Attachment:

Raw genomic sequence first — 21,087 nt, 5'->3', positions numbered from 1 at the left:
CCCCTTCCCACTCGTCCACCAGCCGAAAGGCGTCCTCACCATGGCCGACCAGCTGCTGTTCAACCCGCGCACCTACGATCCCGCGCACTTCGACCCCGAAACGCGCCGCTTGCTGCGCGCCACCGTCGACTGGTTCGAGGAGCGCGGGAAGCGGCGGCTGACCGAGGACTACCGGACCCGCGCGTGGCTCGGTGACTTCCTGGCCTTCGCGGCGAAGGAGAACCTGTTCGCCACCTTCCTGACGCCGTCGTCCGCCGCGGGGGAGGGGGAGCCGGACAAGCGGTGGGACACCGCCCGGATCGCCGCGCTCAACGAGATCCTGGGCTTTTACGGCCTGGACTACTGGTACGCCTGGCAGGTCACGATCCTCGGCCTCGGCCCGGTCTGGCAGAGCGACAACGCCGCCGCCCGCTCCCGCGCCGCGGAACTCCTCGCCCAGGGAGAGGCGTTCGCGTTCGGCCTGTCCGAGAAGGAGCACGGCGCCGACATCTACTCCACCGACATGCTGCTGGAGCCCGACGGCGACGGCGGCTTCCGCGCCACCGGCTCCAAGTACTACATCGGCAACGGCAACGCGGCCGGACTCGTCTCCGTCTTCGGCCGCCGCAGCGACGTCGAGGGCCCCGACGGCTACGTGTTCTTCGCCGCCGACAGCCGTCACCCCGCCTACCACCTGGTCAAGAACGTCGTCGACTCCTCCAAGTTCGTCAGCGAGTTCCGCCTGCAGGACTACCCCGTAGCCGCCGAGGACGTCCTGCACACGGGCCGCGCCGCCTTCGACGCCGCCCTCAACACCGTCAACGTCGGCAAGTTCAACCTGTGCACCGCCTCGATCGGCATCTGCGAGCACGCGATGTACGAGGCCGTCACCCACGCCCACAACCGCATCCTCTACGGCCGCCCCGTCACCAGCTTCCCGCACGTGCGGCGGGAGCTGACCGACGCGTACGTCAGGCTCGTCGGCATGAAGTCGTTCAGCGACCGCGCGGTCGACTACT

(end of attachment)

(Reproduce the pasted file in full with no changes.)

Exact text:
Raw genomic sequence first — 21,087 nt, 5'->3', positions numbered from 1 at the left:
CCCCTTCCCACTCGTCCACCAGCCGAAAGGCGTCCTCACCATGGCCGACCAGCTGCTGTTCAACCCGCGCACCTACGATCCCGCGCACTTCGACCCCGAAACGCGCCGCTTGCTGCGCGCCACCGTCGACTGGTTCGAGGAGCGCGGGAAGCGGCGGCTGACCGAGGACTACCGGACCCGCGCGTGGCTCGGTGACTTCCTGGCCTTCGCGGCGAAGGAGAACCTGTTCGCCACCTTCCTGACGCCGTCGTCCGCCGCGGGGGAGGGGGAGCCGGACAAGCGGTGGGACACCGCCCGGATCGCCGCGCTCAACGAGATCCTGGGCTTTTACGGCCTGGACTACTGGTACGCCTGGCAGGTCACGATCCTCGGCCTCGGCCCGGTCTGGCAGAGCGACAACGCCGCCGCCCGCTCCCGCGCCGCGGAACTCCTCGCCCAGGGAGAGGCGTTCGCGTTCGGCCTGTCCGAGAAGGAGCACGGCGCCGACATCTACTCCACCGACATGCTGCTGGAGCCCGACGGCGACGGCGGCTTCCGCGCCACCGGCTCCAAGTACTACATCGGCAACGGCAACGCGGCCGGACTCGTCTCCGTCTTCGGCCGCCGCAGCGACGTCGAGGGCCCCGACGGCTACGTGTTCTTCGCCGCCGACAGCCGTCACCCCGCCTACCACCTGGTCAAGAACGTCGTCGACTCCTCCAAGTTCGTCAGCGAGTTCCGCCTGCAGGACTACCCCGTAGCCGCCGAGGACGTCCTGCACACGGGCCGCGCCGCCTTCGACGCCGCCCTCAACACCGTCAACGTCGGCAAGTTCAACCTGTGCACCGCCTCGATCGGCATCTGCGAGCACGCGATGTACGAGGCCGTCACCCACGCCCACAACCGCATCCTCTACGGCCGCCCCGTCACCAGCTTCCCGCACGTGCGGCGGGAGCTGACCGACGCGTACGTCAGGCTCGTCGGCATGAAGTCGTTCAGCGACCGCGCGGTCGACTACT